"The harder something is to dissemble and clean, the lesser the probability that it will be done correctly,” says Richard F. Stier, consulting food scientist at Stratecon International Consultants, based in Sonoma, Calif.

Such is the problem with food processing machines. Slicers in particular need to be dissembled for thorough cleaning to prevent pathogens from taking hold in cracks and crevices. New equipment features are making this process easier and improving food safety — and employee safety as well.

“In short, slicers should be made of compatible materials [all stainless], be easy to dissemble for cleaning [snaps, clips and as few parts as possible] and safe to operate,” says Stier.

In general, all equipment must be able to be completely disassembled for proper sanitation.

“One of the bigger concerns I see in the industry is that the cutting blades on equipment do not get completely pulled apart and therefore much food gets trapped within joints or gaskets — and therefore not cleaned properly, leaving old product to contaminate the new,” says Warren Gilbert, food safety specialist at FSS Corp., based in Elkhorn, Wis.

Equipment needs to be disassembled quickly and efficiently to ensure cleaning is completed properly without affecting the overall efficiency of the facility, he says.

“Quick-connect clamps and accessibility helps with the cleaning process,” Gilbert says.

According to Gerald Lessard, vice president and chief operating officer of West Liberty Foods, in West Liberty, Iowa, the new generation of slicers has an “open architecture,” which allows for a more thorough cleaning of the slicer. “The hygienic design of this feature enhances food safety by minimizing the harborage areas of the slicer,” he says.

In addition, plants are isolating their slicing areas to prevent cross-contamination.

“Our slicing area is an isolated area of the plant,” says Tom Wisvari of Cooper Farms Food Processing Division, in St. Henry, Ohio. “The team members who work in this area have their own entrance, parking lot, break rooms and restrooms.”

Cooper Farms also maintains separation of each slicing line for food safety.

“Each line is enclosed within its own cell and has its own air filtration unit,” Wisvari says. “All product goes through an ozone tunnel after being stripped from its casing to maintain food safety as it transitions into the room.”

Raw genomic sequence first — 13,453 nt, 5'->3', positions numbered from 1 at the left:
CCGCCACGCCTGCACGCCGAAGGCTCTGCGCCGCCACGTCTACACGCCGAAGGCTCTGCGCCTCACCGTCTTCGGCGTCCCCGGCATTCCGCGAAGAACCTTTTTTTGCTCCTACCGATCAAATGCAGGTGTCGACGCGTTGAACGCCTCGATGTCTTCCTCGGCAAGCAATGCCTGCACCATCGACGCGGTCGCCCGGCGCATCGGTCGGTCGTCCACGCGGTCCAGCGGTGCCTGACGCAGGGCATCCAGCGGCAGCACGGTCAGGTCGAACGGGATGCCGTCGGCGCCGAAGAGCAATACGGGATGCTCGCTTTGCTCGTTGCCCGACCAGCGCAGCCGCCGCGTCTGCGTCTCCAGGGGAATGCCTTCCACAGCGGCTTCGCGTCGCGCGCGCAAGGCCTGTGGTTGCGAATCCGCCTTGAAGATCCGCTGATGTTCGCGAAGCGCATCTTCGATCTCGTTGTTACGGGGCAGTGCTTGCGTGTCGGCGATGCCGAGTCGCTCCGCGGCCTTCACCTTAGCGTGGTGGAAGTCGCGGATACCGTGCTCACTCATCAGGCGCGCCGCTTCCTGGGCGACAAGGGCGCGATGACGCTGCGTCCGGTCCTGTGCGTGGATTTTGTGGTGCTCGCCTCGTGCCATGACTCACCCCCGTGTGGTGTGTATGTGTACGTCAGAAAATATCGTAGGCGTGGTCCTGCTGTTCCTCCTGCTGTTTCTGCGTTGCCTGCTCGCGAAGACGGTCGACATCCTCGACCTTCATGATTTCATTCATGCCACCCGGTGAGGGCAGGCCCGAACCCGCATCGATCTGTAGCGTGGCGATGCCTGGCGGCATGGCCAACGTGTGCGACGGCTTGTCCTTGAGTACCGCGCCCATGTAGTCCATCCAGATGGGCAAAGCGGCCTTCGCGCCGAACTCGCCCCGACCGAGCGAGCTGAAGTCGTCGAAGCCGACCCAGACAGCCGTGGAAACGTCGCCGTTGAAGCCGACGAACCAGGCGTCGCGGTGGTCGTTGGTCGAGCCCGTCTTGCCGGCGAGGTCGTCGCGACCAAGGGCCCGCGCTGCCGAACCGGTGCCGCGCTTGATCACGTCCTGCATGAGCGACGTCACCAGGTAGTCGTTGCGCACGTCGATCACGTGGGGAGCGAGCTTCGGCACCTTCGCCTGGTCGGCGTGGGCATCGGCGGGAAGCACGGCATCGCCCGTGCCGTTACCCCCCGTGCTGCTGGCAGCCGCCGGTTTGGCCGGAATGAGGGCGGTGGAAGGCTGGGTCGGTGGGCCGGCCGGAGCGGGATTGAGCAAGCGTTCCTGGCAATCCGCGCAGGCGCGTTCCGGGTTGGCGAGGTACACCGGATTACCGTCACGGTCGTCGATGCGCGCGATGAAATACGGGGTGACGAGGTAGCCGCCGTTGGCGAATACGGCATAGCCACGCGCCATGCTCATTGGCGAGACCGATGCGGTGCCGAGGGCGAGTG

The company’s clean-room slicing and high-pressure pasteurization area also have its own sanitation cabinet and crew, separate from the rest of the Cooked Meats Plant, he says.

“The majority of our products are run through high-pressure pasteurization, or HPP, which allows us to provide a clean label, another level of food safety and a longer shelf life without additives,” Wisvari says.

Automating the loading process

To prevent worker injuries, slicers are also being automatically loaded.

“The logs are automatically loaded into the slicers, eliminating the need for a team member to lift the product during loading,” says Wisvari. Cooper Farms has developed an HPP tube revolver, which is air-actuated to allow for more comfortable tube loading.

“There are 16 tubes which we load with product to go through the HPP process,” Wisvari says. “The revolver allows each tube to be loaded at a comfortable position; there is no longer any bending over or lifting. This was an invention developed by one of our team members and is now patented.”

Mechanical assistance in the form of log lifts or conveyors can provide the heavy lifting of the slice logs.

“Automatic log loading of the slicer reduces fatigue and potential injury,” Lessard says. “The use of pick-and-place robots to move finished portions from the slicer to the packaging machine have a wider acceptance today and are being used to increase throughput.”

Auto loading of the finished portions to the package has been available for some time, he says, and reduces the potential for ergonomic injuries.

Optimizing equipment technology

In addition to a robust in-house preventive maintenance schedule, West Liberty Foods utilizes periodic original equipment manufacturer (OEM) reviews of critical equipment, including slicers, on a regular basis.

“This review audits our equipment and processes to ensure that we are optimizing the equipment,” Lessard says. “Additionally, we receive a scorecard on how well we are taking care of the equipment to prolong the longevity of the asset.”

Blade technology has continued to advance and includes a wide variety of honing angles, coatings and profiles to provide optimal slicing results in a wide array of products.

“‘Smart’ blade honers recognize the blade that needs to be honed through RFID [radio-frequency identification] chips imbedded in the blade,” Lessard says. “The honer then sharpens the blade to the preprogrammed specifications for the blade, minimizing human error.”

Control of the slicing log is critical to repeatable slicing results. “Again, technology has improved with down holders, side pushers and fitted orifices to assist with maintaining control of the slice log during the slice process,” says Lessard.

Plant personnel’s input goes a long way in creating new slicing equipment.

“Our slicer supplier has continually updated the equipment to enhance food safety and lower the cost of ownership,” Lessard says. “In addition, they actively seek out input from us and other customers as to design changes that will improve the equipment. Many of our team members recommended changes that have been incorporated into the next generation of slicers.  NP